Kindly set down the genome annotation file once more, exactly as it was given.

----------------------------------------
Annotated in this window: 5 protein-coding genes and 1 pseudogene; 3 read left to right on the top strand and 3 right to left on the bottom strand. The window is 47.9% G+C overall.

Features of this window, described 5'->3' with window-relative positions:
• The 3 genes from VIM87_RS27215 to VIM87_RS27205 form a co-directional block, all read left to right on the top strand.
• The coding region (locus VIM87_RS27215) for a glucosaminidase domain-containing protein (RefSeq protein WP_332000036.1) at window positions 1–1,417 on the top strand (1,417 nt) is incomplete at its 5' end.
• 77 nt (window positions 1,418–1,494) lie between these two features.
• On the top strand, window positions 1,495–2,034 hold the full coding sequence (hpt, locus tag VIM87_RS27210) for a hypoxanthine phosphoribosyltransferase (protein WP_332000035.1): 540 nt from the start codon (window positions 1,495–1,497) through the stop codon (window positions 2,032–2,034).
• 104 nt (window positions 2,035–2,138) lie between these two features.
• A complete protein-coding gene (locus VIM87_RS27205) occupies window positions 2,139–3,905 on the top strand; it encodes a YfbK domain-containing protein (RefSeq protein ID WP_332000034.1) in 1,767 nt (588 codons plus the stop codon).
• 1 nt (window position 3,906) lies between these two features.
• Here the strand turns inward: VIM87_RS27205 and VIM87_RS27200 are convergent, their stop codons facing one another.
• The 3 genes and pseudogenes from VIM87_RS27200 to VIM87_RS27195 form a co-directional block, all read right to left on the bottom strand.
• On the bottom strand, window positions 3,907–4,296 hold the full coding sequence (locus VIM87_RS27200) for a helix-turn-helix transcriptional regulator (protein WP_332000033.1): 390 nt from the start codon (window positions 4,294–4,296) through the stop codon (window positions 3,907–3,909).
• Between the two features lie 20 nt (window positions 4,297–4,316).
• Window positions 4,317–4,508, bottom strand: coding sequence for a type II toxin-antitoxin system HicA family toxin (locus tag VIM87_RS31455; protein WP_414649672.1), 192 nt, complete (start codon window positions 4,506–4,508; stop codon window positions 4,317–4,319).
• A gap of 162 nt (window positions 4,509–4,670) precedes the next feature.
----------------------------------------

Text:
Annotated in this window: 5 protein-coding genes and 1 pseudogene; 3 read left to right on the top strand and 3 right to left on the bottom strand. The window is 47.9% G+C overall.

Features of this window, described 5'->3' with window-relative positions:
• The 3 genes from VIM87_RS27215 to VIM87_RS27205 form a co-directional block, all read left to right on the top strand.
• The coding region (locus VIM87_RS27215) for a glucosaminidase domain-containing protein (RefSeq protein WP_332000036.1) at window positions 1–1,417 on the top strand (1,417 nt) is incomplete at its 5' end.
• 77 nt (window positions 1,418–1,494) lie between these two features.
• On the top strand, window positions 1,495–2,034 hold the full coding sequence (hpt, locus tag VIM87_RS27210) for a hypoxanthine phosphoribosyltransferase (protein WP_332000035.1): 540 nt from the start codon (window positions 1,495–1,497) through the stop codon (window positions 2,032–2,034).
• 104 nt (window positions 2,035–2,138) lie between these two features.
• A complete protein-coding gene (locus VIM87_RS27205) occupies window positions 2,139–3,905 on the top strand; it encodes a YfbK domain-containing protein (RefSeq protein ID WP_332000034.1) in 1,767 nt (588 codons plus the stop codon).
• 1 nt (window position 3,906) lies between these two features.
• Here the strand turns inward: VIM87_RS27205 and VIM87_RS27200 are convergent, their stop codons facing one another.
• The 3 genes and pseudogenes from VIM87_RS27200 to VIM87_RS27195 form a co-directional block, all read right to left on the bottom strand.
• On the bottom strand, window positions 3,907–4,296 hold the full coding sequence (locus VIM87_RS27200) for a helix-turn-helix transcriptional regulator (protein WP_332000033.1): 390 nt from the start codon (window positions 4,294–4,296) through the stop codon (window positions 3,907–3,909).
• Between the two features lie 20 nt (window positions 4,297–4,316).
• Window positions 4,317–4,508, bottom strand: coding sequence for a type II toxin-antitoxin system HicA family toxin (locus tag VIM87_RS31455; protein WP_414649672.1), 192 nt, complete (start codon window positions 4,506–4,508; stop codon window positions 4,317–4,319).
• A gap of 162 nt (window positions 4,509–4,670) precedes the next feature.